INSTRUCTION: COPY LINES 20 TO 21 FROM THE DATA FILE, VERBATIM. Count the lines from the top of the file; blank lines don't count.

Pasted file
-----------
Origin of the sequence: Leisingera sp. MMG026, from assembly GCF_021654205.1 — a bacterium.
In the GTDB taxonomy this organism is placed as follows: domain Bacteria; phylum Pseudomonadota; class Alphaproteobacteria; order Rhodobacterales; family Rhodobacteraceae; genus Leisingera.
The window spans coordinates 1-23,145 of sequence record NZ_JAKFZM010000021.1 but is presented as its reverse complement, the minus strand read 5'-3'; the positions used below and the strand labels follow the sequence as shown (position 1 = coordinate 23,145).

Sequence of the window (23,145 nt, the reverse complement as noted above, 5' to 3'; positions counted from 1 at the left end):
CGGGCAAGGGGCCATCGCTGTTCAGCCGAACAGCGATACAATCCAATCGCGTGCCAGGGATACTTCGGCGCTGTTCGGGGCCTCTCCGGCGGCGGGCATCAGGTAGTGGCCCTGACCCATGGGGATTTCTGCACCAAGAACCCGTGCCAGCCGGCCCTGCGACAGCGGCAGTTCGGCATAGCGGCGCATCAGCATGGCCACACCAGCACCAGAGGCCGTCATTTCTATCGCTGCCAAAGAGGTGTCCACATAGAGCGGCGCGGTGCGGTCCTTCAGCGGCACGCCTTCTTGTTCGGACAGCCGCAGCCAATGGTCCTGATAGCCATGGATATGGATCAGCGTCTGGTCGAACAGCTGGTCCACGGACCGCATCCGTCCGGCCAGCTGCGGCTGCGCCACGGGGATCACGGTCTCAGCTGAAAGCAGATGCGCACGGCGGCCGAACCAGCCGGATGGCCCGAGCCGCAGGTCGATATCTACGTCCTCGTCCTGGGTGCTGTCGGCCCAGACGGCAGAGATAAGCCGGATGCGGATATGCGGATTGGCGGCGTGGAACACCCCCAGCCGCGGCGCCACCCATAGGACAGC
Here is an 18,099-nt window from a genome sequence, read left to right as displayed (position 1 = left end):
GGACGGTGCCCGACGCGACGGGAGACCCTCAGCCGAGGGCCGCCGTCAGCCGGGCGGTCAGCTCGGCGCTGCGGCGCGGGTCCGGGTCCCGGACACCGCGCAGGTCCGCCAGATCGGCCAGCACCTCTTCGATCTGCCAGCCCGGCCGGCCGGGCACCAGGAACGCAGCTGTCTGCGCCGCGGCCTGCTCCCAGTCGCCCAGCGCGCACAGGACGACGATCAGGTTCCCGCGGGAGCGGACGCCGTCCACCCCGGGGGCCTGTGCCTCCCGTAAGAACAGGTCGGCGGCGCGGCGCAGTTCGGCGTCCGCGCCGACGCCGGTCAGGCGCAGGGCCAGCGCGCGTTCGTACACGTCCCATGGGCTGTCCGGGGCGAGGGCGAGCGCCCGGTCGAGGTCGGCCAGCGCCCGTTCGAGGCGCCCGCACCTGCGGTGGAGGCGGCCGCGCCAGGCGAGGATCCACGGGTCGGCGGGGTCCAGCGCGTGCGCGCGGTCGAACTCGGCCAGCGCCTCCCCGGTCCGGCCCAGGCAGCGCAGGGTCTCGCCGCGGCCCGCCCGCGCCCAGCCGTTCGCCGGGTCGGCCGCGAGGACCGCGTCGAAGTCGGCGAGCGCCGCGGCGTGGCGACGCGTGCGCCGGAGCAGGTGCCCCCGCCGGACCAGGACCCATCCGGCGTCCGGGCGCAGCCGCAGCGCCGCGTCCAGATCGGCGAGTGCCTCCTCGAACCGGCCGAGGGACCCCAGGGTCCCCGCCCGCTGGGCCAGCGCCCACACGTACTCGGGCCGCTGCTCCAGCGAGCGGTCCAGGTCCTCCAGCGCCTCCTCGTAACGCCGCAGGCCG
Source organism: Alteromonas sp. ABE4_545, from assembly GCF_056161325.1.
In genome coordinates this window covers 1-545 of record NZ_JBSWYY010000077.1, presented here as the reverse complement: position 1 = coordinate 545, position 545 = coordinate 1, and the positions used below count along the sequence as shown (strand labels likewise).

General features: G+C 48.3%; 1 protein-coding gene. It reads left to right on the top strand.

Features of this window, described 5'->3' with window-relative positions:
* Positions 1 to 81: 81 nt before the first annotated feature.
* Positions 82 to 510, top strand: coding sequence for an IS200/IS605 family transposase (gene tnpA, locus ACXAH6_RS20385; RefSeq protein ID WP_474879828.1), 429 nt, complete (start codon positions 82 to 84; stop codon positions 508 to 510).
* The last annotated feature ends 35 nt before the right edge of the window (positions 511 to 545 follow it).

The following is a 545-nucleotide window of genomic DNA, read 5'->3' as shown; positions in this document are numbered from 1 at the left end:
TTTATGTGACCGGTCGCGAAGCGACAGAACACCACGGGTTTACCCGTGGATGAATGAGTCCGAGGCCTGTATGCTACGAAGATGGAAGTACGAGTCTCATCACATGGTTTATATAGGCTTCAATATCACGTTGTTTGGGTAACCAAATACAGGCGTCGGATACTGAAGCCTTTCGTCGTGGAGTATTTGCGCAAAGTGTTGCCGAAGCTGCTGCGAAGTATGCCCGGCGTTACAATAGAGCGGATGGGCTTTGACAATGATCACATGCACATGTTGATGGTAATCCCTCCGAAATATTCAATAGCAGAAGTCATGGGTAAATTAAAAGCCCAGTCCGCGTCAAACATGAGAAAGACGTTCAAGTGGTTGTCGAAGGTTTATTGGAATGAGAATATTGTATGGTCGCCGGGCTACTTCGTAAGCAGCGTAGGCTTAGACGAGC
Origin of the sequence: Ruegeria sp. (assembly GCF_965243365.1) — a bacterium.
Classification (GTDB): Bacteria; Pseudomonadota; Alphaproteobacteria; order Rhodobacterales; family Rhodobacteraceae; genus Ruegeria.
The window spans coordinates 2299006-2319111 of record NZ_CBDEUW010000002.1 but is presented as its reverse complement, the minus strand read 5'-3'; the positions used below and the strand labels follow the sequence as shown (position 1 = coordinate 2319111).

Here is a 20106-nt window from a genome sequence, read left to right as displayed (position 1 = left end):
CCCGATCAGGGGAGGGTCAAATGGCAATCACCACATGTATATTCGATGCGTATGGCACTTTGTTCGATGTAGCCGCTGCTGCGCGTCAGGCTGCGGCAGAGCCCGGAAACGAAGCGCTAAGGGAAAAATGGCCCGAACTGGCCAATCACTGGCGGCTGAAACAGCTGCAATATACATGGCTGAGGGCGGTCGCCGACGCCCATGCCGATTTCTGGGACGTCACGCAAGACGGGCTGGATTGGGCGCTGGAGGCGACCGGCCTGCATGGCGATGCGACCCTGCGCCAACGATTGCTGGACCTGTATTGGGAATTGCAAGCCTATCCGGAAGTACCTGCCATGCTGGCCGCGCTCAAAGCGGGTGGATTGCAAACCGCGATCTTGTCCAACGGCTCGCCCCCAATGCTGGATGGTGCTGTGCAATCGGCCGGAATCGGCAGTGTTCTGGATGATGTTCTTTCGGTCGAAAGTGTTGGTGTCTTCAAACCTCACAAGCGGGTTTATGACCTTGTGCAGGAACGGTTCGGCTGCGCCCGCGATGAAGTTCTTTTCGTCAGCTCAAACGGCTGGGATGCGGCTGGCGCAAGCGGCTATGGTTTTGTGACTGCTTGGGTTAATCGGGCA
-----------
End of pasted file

Here is a 20106-nt window from a genome sequence, read left to right as displayed (position 1 = left end):
CCCGATCAGGGGAGGGTCAAATGGCAATCACCACATGTATATTCGATGCGTATGGCACTTTGTTCGATGTAGCCGCTGCTGCGCGTCAGGCTGCGGCAGAGCCCGGAAACGAAGCGCTAAGGGAAAAATGGCCCGAACTGGCCAATCACTGGCGGCTGAAACAGCTGCAATATACATGGCTGAGGGCGGTCGCCGACGCCCATGCCGATTTCTGGGACGTCACGCAAGACGGGCTGGATTGGGCGCTGGAGGCGACCGGCCTGCATGGCGATGCGACCCTGCGCCAACGATTGCTGGACCTGTATTGGGAATTGCAAGCCTATCCGGAAGTACCTGCCATGCTGGCCGCGCTCAAAGCGGGTGGATTGCAAACCGCGATCTTGTCCAACGGCTCGCCCCCAATGCTGGATGGTGCTGTGCAATCGGCCGGAATCGGCAGTGTTCTGGATGATGTTCTTTCGGTCGAAAGTGTTGGTGTCTTCAAACCTCACAAGCGGGTTTATGACCTTGTGCAGGAACGGTTCGGCTGCGCCCGCGATGAAGTTCTTTTCGTCAGCTCAAACGGCTGGGATGCGGCTGGCGCAAGCGGCTATGGTTTTGTGACTGCTTGGGTTAATCGGGCA